UK taxpayers who fail to disclose offshore income or gains, either by failing to notify HMRC of their chargeability to UK tax, failing to deliver a tax return or by submission of an incorrect tax return will face imprisonment and swingeing penalties says leading accounting, tax and advisory practice Blick Rothenberg.
Gary Gardner, a partner at Blick Rothenberg, says: “Individuals with offshore interests and their advisers should be aware that HMRC is committed to enforcing the new legislation introduced in FA 2016 in relation to undisclosed offshore income and gains in respect of which the maximum sanction is six months imprisonment.”
The new rules were devised partly in response to the immense political, media and public pressure for HMRC to criminally investigate and secure convictions against tax evaders, with the focus on wealthy individuals, and are likely to drive a further increase in the number of criminal investigations relating to offshore tax evasion.
Critically, the new rules do not distinguish between those who have intentionally misled HMRC and those who have merely “got it wrong” since the legislation is framed in such a way that the mere existence of undisclosed offshore income and gains is sufficient to enable the sanctions to bite. The prosecution does not have to prove that there was “mens rea” (a guilty mind).
Despite the “strict liability” nature of the offence the taxpayer can put forward the defence that he had a reasonable excuse for the failures or inaccuracy. However the onus is squarely on the taxpayer to demonstrate this.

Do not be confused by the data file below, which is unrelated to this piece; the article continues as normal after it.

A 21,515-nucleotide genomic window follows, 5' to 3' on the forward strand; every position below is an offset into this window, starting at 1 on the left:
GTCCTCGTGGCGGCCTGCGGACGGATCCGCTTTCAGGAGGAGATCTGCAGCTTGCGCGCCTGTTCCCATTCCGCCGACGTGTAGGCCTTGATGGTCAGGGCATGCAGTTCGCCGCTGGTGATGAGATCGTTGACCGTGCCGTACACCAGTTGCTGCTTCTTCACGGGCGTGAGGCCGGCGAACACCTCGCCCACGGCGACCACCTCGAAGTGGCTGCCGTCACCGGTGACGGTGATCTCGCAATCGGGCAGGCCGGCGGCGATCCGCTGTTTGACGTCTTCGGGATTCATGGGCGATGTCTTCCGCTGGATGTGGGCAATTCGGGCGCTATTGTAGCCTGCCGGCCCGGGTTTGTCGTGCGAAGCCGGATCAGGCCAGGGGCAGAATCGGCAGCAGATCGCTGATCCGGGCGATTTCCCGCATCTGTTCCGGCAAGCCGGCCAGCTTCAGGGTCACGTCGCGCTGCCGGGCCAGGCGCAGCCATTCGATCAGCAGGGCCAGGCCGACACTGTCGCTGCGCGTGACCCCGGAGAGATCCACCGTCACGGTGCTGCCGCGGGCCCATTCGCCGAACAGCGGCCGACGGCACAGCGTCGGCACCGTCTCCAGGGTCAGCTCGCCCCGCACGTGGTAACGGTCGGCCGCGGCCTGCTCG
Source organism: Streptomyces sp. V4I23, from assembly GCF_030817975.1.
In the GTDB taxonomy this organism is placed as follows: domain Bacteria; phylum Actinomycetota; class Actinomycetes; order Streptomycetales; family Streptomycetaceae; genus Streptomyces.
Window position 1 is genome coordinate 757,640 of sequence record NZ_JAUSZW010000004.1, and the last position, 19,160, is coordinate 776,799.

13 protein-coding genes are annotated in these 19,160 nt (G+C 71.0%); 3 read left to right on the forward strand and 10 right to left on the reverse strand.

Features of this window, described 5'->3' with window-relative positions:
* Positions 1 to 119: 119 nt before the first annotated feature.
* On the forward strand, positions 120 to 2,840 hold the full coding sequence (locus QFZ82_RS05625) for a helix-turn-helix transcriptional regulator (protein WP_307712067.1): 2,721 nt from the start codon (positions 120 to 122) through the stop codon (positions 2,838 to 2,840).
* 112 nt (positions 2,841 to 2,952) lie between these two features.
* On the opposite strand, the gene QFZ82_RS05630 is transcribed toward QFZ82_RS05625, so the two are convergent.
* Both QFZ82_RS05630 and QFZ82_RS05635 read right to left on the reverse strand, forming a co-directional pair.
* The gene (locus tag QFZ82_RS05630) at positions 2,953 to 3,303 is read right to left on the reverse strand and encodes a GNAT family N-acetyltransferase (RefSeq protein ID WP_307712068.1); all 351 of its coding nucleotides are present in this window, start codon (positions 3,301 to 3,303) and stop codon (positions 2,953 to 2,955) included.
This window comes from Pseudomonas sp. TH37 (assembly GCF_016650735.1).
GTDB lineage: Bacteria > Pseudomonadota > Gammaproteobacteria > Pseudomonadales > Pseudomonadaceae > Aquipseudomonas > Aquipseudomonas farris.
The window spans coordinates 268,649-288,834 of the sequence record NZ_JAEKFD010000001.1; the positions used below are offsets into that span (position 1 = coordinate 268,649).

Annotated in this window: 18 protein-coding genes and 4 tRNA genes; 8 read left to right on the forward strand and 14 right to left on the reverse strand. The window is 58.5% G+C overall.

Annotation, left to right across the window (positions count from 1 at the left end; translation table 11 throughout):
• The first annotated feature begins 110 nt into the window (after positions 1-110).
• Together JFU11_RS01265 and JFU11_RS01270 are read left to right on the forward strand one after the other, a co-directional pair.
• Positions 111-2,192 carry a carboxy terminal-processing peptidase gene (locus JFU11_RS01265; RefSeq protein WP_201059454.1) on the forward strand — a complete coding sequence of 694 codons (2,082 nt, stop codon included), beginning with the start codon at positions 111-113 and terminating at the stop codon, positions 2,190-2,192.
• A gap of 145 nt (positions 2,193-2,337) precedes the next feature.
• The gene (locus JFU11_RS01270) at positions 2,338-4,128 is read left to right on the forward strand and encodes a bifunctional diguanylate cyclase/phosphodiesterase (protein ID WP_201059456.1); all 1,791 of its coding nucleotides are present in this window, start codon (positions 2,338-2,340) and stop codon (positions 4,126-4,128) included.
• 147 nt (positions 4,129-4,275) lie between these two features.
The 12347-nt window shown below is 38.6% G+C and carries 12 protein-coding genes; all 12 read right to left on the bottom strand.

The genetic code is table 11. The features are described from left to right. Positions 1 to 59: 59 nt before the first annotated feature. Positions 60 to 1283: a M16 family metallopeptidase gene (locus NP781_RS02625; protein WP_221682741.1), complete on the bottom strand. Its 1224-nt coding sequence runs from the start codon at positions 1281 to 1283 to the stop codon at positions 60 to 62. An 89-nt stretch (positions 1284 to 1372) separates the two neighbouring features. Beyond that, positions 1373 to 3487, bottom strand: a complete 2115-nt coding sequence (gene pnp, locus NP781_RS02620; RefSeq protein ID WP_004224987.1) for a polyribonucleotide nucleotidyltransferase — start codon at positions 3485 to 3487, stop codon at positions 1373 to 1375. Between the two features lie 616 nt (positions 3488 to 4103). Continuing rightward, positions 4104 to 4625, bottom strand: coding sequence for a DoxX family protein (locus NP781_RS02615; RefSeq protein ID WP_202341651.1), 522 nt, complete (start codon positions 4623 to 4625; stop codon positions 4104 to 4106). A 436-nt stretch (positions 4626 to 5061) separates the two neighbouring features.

Gardner adds: “The offence applies from the tax year 2017/18 which means that HMRC will begin to take action from 6 October 2018 because taxpayers have until six months after the end of the year of assessment in which to notify HMRC of their chargeability to tax which means the cut-off date for such notification is 5 October.
“Practitioners have perhaps been overly focused with the Requirement to Correct (“RTC”) and Failure to Correct (“FTC”) rules and overlooked earlier legislation in 2016 which brought in a new strict liability criminal offence for offshore tax evasion.
“A preoccupation with the Requirement to Correct (RTC) rules is entirely understandable as the sanctions for failing to correct any inaccuracies in an individual’s tax affairs in relation to offshore matters by the 30 September 2018 deadline are severe; with penalties of up to 300 per cent of the tax involved and a minimum penalty of 100 per cent of the tax evaded. In addition, despite the drive to increase prosecutions it is likely that the majority of cases will still be dealt with on a civil basis so will involve the imposition of penalties.
“It is not surprising that the earliest date that an offence can be committed coincides closely with both the deadline for the RTC and the first full automatic exchange of information by over a 100 countries under the Common Reporting Standard (CRS) on 30 September 2018. The huge increase in information that CRS will deliver to HMRC will enable them to escalate their drive to stamp out offshore tax evasion.
“Those with any doubt that their offshore tax affairs are all in order should without further hesitation ask their advisers to undertake a ‘health check’ to ensure that they not exposed to the sanctions associated with non-compliance.”